Chris J Powell

UbuntuTV…not your mom's DVR

For years I have tinkered with Mythbuntu, XBMC, and other iterations of the homebrew DVR and had basically given up on maintaining the setup because it would never quite work as advertised.  In fact there was a time when the only non-Linux based PC in my home was the Windows Media Center that I had connected to my TV so that all my digital content was available, but there may be hope for me yet as Canonical (the makers of Ubuntu) have announced their biggest play towards integration in every home with UbuntuTV.

 

 

By far my favorite Linux distribution, Ubuntu has long held a place in my heart and literally on my sleeve and this innovative and grand plan to integrate Linux for Human Beings into TV for Human Beings is a huge step forward for Canonical.  Targeting the US and Chinese markets initially (because of content restrictions) UbuntuTV will provide a more open approach then the offerings from Microsoft, Apple or even Google.

It is about simplicity and the ability to just work that is key and will incorporate the ability to use regular Cable or Satellite TV, Online Content, Personal Content and Disk Content all from one interface.  There is seamless integration to Smart Phones to be used either as a remote or as a second screen and the design operates with out wires and all from the TV.

Being integrated into Tablets, Smartphones, TVs and all forms of Consumer Devices are a far cry from the humble beginnings as a Desktop Linux but according to TechCrunch’s Scott Merrill who interviewed Canonical’s CEO Jane Silber:

 

CES 2012 will be the first glimpse of an expansion of Ubuntu’s reach across a spectrum of consumer devices. Canonical has a broad multi-screen strategy, and much of their work on the Unity interface to date has been laying the foundation for that strategy.

 

There has been a lot of discussion about the Unity Interface since it first took over as the default desktop with Ubuntu 11.04 last April and many believe that it is that decision that lead to Ubuntu losing its long term role as the most downloaded and used version of Linux on the Desktop (being overtaken by its variant Linux Mint which kept its Gnome Roots) but I have been a fan of the Unity Desktop for a while…maybe it is because of my personal adoption of it with the Netbook Remixes since 2010 but I rather like how it lets me use what is most common and in the long term and removes many of the entry barriers that are typically associated with a Linux installation (ie Terminal installs, Root Commands etc.).

 

Back to UbuntuTV though, the Unity Interface lends itself nicely for use from the small 7″ Screen of Netbooks and Tablets up to the gigantic 80 inch LED TVs that Sharp announced last week and it is that “multi-display” that has fueled the continued inclusion of Unity for Ubuntu.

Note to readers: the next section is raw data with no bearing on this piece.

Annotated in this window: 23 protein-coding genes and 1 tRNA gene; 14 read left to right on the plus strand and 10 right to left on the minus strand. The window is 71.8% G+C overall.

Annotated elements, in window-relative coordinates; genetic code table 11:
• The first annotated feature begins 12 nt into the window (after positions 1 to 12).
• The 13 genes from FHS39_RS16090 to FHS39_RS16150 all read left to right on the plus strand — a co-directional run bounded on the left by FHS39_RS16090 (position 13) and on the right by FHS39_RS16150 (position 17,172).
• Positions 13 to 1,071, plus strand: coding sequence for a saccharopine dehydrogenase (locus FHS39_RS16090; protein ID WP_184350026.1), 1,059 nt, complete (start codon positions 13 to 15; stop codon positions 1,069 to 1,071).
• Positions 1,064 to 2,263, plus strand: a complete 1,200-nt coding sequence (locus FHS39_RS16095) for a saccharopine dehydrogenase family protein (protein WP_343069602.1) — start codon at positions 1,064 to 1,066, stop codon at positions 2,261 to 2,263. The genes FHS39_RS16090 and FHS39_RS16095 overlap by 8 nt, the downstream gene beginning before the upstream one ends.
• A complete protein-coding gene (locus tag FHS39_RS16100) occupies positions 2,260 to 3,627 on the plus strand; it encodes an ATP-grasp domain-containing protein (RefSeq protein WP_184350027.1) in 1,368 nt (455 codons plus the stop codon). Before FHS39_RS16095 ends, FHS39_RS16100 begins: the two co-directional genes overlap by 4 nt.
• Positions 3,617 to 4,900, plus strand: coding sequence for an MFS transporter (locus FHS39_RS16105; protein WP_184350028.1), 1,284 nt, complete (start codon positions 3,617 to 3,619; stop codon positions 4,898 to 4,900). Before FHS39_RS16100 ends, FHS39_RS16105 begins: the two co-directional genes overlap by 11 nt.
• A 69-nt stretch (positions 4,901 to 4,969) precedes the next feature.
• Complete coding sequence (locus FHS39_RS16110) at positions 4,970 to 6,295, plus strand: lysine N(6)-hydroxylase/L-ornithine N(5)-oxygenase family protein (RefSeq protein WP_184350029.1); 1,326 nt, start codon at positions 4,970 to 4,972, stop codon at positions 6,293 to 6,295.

As you can see from the images, Ubuntu TV will have a similar interface to the current Ubuntu desktop, with the launcher on the side, but there will be fundamental differences. The goal is to make Ubuntu TV the “OS for your television”, and not necessarily a set-top box. In that regard, Canonical is working with hardware partners to execute Ubuntu TV. (Jane Silber)

 

 

I was surprised to not find an option to download anything other than the Source Code (found in the Launchpad) but this is a real move forward for Canonical and really puts them on the same playing field as Apple, Google and Microsoft when it comes to digital media.  I for one will be looking for an UbuntuTV as SOON as it is announced to be commercially available!

 

Cheers,

 

Chris J Powell

1 thought on “UbuntuTV…not your mom's DVR

  1. In ways you are right, but it needs more than a Linux distro which is calpabe of functioning adequately as a desktop OS and is usable by most people, in order to break the Microsoft near-monopoly. For one thing, most people use Microsoft because it’s what their computer comes with, or they use Microsoft because everyone else does, and they need something which is fully compatible with other people’s file formats. Even if they do consider Linux, Ubuntu isn’t the only obvious choice, and you have a number of distrosA number of things I suggest one could do as dictator:1. Ban OEMs from including or installing Windows as standard, and ban OEM licences which make it economically viable to do so. If they offer to install Windows, they must also offer an alternative- Ubuntu perhaps.2. Make the public sector/government departments migrate over to Linux and/or other open-source software. This at least ensures that the OS is ‘out there’ in the real world and being used, as well as lessening MS’ market share directly.This should include public schools, which should teach pupils Linux in computer studies classes.3. Push for standards in things like the way packages are installed, across all major distros.4. Major public awareness campaign, make people aware of Linux and dispel myths (like it’s only a geek OS, not viable, too hard to use )VA:F [1.9.15_1155]please wait…VA:F [1.9.15_1155](from 0 votes)

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